This Is How It All Ends
PublisherRaven Books
Date Published25 January 2018
Price£ 12.99

This Is How It Ends

by Eva Dolan

Molly and Ella are bound together by more than years of friendship. They’re now accomplices in covering up a fatal accident.


Residents of a London tower block are steadily being forced out of their homes by property developers. Some, like Molly, are determined to remain, others are prepared to go. Molly is a seasoned activist and campaigner, a veteran of Greenham Common and other protests. Ella is a passionate blogger who espouses a multitude of causes. The two women are firm friends, despite their age difference with Molly in her 50s and Ella in her late 20s. They’ve been drawn together by a hatred of injustice and neither of the women is easily cowed by authority.

When Molly discovers that her friend has accidentally killed a man who made advances to her during a party in one of the flats, her first instinct is to help Ella cover this up. They dispose of the body down a lift shaft, hoping that when it is eventually discovered, the police will think the man’s death was an accident. But Ella is deeply traumatised by what has happened, and it looks like she won’t hold herself together when the police finally start asking questions. Molly remains determined to help her friend, whatever the cost.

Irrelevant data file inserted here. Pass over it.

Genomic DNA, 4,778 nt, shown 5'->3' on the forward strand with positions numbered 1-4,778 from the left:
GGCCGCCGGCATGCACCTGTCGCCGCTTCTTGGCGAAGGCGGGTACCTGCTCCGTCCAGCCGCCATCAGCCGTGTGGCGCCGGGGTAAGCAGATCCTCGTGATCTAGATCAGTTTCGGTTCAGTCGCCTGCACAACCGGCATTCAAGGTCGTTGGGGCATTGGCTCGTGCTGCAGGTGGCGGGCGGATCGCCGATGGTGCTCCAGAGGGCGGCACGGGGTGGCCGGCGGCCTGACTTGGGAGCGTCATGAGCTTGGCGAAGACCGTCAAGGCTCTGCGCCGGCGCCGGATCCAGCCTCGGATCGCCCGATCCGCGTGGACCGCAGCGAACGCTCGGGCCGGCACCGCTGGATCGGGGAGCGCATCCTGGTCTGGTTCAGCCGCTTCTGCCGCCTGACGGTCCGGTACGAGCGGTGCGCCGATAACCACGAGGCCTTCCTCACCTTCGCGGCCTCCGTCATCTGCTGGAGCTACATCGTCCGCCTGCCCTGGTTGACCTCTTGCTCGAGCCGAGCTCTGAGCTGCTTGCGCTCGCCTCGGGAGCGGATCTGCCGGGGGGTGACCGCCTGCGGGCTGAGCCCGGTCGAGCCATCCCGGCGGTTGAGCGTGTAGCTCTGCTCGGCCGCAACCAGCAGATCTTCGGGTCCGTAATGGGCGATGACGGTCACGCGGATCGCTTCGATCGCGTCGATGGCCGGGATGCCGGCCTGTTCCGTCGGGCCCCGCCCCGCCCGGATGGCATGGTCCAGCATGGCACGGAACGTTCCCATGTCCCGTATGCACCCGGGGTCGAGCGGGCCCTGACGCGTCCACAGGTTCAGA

The narrative in This Is How It Ends constantly shifts between the past and the present as the two storylines gradually converge. It’s not a style of narrative that generally appeals to me, as I prefer to stick with just one story, but in this instance, Eva Dolan skilfully blends the two together as she peels back the complex layers in Molly and Ella’s friendship, and it become clear that nothing is quite what it seems for either woman.

It’s hard to see how the book can end in anything other than tragedy for one or both of the women, but like a Greek tragedy, it’s not what happens that matters but how it happens, and I found myself inextricably caught up in the lives of two very different women and the bonds that bound them together. This is a well-crafted story that will leave you wanting more. I’m still undecided about the ending, and it’s something to which I think everyone will react differently. Read it and make your own mind up.

Reviewed 03 February 2018 by Linda Wilson